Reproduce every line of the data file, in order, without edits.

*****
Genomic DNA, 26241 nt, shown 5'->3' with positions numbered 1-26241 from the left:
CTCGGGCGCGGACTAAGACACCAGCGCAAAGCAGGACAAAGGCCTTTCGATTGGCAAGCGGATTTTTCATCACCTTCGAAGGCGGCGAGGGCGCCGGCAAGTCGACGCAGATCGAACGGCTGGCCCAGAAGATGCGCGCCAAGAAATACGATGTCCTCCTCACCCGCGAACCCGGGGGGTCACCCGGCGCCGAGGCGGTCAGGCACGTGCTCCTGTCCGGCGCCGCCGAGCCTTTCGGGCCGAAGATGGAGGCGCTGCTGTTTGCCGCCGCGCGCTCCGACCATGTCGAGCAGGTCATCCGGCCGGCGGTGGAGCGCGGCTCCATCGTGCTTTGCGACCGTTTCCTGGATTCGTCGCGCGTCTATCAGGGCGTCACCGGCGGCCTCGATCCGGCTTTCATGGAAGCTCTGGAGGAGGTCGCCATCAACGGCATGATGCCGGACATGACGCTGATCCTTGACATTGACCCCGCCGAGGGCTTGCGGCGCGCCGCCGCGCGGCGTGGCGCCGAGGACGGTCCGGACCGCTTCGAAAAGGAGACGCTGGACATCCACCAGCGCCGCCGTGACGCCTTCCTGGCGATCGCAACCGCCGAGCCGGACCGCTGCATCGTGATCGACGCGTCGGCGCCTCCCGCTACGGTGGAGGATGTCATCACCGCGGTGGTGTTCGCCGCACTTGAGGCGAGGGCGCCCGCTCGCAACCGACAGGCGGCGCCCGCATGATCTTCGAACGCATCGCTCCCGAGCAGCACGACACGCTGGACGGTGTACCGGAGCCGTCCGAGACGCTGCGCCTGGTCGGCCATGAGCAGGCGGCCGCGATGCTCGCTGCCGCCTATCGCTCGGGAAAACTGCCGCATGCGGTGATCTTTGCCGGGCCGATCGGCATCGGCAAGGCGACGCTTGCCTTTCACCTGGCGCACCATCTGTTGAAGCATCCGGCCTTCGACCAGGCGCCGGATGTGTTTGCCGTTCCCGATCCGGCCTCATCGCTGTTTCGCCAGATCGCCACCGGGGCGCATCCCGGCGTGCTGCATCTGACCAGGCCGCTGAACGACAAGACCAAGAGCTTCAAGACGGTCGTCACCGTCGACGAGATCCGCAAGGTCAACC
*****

Genomic DNA, 26241 nt, shown 5'->3' with positions numbered 1-26241 from the left:
CTCGGGCGCGGACTAAGACACCAGCGCAAAGCAGGACAAAGGCCTTTCGATTGGCAAGCGGATTTTTCATCACCTTCGAAGGCGGCGAGGGCGCCGGCAAGTCGACGCAGATCGAACGGCTGGCCCAGAAGATGCGCGCCAAGAAATACGATGTCCTCCTCACCCGCGAACCCGGGGGGTCACCCGGCGCCGAGGCGGTCAGGCACGTGCTCCTGTCCGGCGCCGCCGAGCCTTTCGGGCCGAAGATGGAGGCGCTGCTGTTTGCCGCCGCGCGCTCCGACCATGTCGAGCAGGTCATCCGGCCGGCGGTGGAGCGCGGCTCCATCGTGCTTTGCGACCGTTTCCTGGATTCGTCGCGCGTCTATCAGGGCGTCACCGGCGGCCTCGATCCGGCTTTCATGGAAGCTCTGGAGGAGGTCGCCATCAACGGCATGATGCCGGACATGACGCTGATCCTTGACATTGACCCCGCCGAGGGCTTGCGGCGCGCCGCCGCGCGGCGTGGCGCCGAGGACGGTCCGGACCGCTTCGAAAAGGAGACGCTGGACATCCACCAGCGCCGCCGTGACGCCTTCCTGGCGATCGCAACCGCCGAGCCGGACCGCTGCATCGTGATCGACGCGTCGGCGCCTCCCGCTACGGTGGAGGATGTCATCACCGCGGTGGTGTTCGCCGCACTTGAGGCGAGGGCGCCCGCTCGCAACCGACAGGCGGCGCCCGCATGATCTTCGAACGCATCGCTCCCGAGCAGCACGACACGCTGGACGGTGTACCGGAGCCGTCCGAGACGCTGCGCCTGGTCGGCCATGAGCAGGCGGCCGCGATGCTCGCTGCCGCCTATCGCTCGGGAAAACTGCCGCATGCGGTGATCTTTGCCGGGCCGATCGGCATCGGCAAGGCGACGCTTGCCTTTCACCTGGCGCACCATCTGTTGAAGCATCCGGCCTTCGACCAGGCGCCGGATGTGTTTGCCGTTCCCGATCCGGCCTCATCGCTGTTTCGCCAGATCGCCACCGGGGCGCATCCCGGCGTGCTGCATCTGACCAGGCCGCTGAACGACAAGACCAAGAGCTTCAAGACGGTCGTCACCGTCGACGAGATCCGCAAGGTCAACC